“The Year of Our Discontent“ is a project initiated by a group of designers and artists from Sofia, called NAGLEDNA, after the massive protests against the corrections to the Forestry Law in 2012. It consists of a series of 12 posters each of which represents a political action provoking a wave of public discontent. The local problems depicted on the posters are indeed global problems, each of them relevant outside Bulgaria as well. As artistic means, NAGLEDNA chose the direct visual language of pictograms, without text in order to leave room for the imagination of the audience and for debate. The videos which will be exhibited alongside the posters show 12 activists each of whom speaks about one of the depicted problems.

NAGLEDNA, founded in 2007, is an association of Sofia based designers and artists whose work includes art installations, mulimedia and illustrations. For their projects, Raycho Stanev, Evgeni Bogdanov, Radomir Dankov, and Penka Dincheva have been awarded several prizes. In 2008, they received the Special Award of the Union of Bulgarian Artists in the First Biennale of Bulgarian Design. In 2011, Studio NAGLEDNA participated in 12th Istanbul Biennial of contemporary art.

The exhibition will be open from 26th September to 5th October (Tuesday to Friday, 4-7pm).

photo: momchilmihaylovimageware studio

Lectures and discussion
6 pm Canetti House

Lea Vajsova: The Structural Transformation of the Public Sphere. Comparing the protests in Bulgaria in June 2012 and 2013

In June 2012, the new amendments to the Forest Act which allowed the construction of ski lifts and other commercial buildings in protected areas set off a wave of outrage not only among environmentalists. The lecture will draw a comparison between the protests which followed then and the large-scale anti-government demonstrations emerging this year after 14th June.

Lea Vajsova is a PhD student at the New Bulgarian University, Sofia (Department of Philosophy and Sociology). Her research interests are in the field of social theory, environmental sociology, civil mobilization, and visual research methods.

photo: momchilmihaylovimageware studio

Catalin Augustin Stoica: Does the polenta explode?

For years, it seemed that polenta couldn’t explode – polenta in Romanian meaning also a resignative attitude towards politics. But since January 2012, Romanians have repeatedly taken to the streets, the current demonstrations against a giant mining project in Transylvania being only the last in a series of protests. In his lecture, Catalin Stoica will analyze last year’s and the ongoing protests and will discuss the larger structural and historical factors that shape Romanians’ civic and political mobilization.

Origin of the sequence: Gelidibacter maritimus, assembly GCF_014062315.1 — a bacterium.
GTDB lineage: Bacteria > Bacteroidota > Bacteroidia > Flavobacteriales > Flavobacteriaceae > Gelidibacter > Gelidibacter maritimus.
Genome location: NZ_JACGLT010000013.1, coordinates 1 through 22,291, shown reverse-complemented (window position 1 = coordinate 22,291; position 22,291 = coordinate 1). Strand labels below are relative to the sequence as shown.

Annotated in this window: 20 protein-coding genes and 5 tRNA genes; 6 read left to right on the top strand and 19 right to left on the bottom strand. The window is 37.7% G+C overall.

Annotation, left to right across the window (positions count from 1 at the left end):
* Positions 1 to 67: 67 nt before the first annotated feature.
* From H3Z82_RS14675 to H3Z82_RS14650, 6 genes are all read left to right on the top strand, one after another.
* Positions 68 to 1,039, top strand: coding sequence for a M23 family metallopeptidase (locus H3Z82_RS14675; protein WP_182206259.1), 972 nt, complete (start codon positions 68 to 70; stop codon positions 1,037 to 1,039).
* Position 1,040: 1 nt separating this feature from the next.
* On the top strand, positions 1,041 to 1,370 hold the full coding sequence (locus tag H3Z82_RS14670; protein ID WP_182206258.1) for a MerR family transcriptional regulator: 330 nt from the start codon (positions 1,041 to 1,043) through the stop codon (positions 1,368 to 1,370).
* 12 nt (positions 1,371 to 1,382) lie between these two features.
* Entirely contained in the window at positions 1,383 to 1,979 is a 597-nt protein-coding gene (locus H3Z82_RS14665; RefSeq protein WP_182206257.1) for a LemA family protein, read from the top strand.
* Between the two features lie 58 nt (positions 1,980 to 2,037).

Catalin Augustin Stoica holds a Ph.D. in Sociology from Stanford University and is an Associate Professor of Sociology at the National School for Political and Administrative Sciences, Bucharest. His research interests focus on social stratification and inequality, social movements, survey methods, and political sociology. Recently, he co-edited a volume that addresses the recent protests in Romania (“The Winter of Our Discontent: The Romanian Protests of January-February 2012“).

Subsequent to the lectures, the speakers will take part in a open discussion which will be moderated by the journalist Tsveta Nenova.

photo: momchilmihaylovimageware studio

The Protestor’s Manual – Project presentation
5:30 pm Canetti House

How to protect oneself from aggression? What to do when arrested? How to use public spaces? How to attract civic engagement? Drawing from the experiences of its authors, the Protestor’s Manual conveys practical and methodological advice, as well as theoretical reflections on the actuality of protests in public space. It should also serve as a provocation and a catalyst for civic participation and debate on the meaning of protests in the democratic process.

Originally conceived within the framework of the Flow Festival 2012, the Protestor’s Manual is the outcome of an international project team consisting of Ani Marinova (Bulgaria), Dražen Crnomat (Bosnia and Herzegovina), Mihail Zhekunov (Bulgaria), Svetozar Krstić (Serbia), and Saša Kuzmanović (Bosnia and Herzegovina).

photo: momchilmihaylovimageware studio

Breathe! – Film by Yuri Zhirov
9:00 pm Ploshtad Svoboda

“Breathe!“ (1988, 43 min.) documents a protest rally against the massive air pollution by chlorine gases in Ruse in 1987. For the first time in decades, the civil society openly rises against the communist party officials who refuse to take any responsibilty for the environmental desaster. The film did not only portray and reflect the events, but became, itself, a symbol of change and forwarded the foundation of many oppositional groups. It will be screened on the original location on Freedom Square.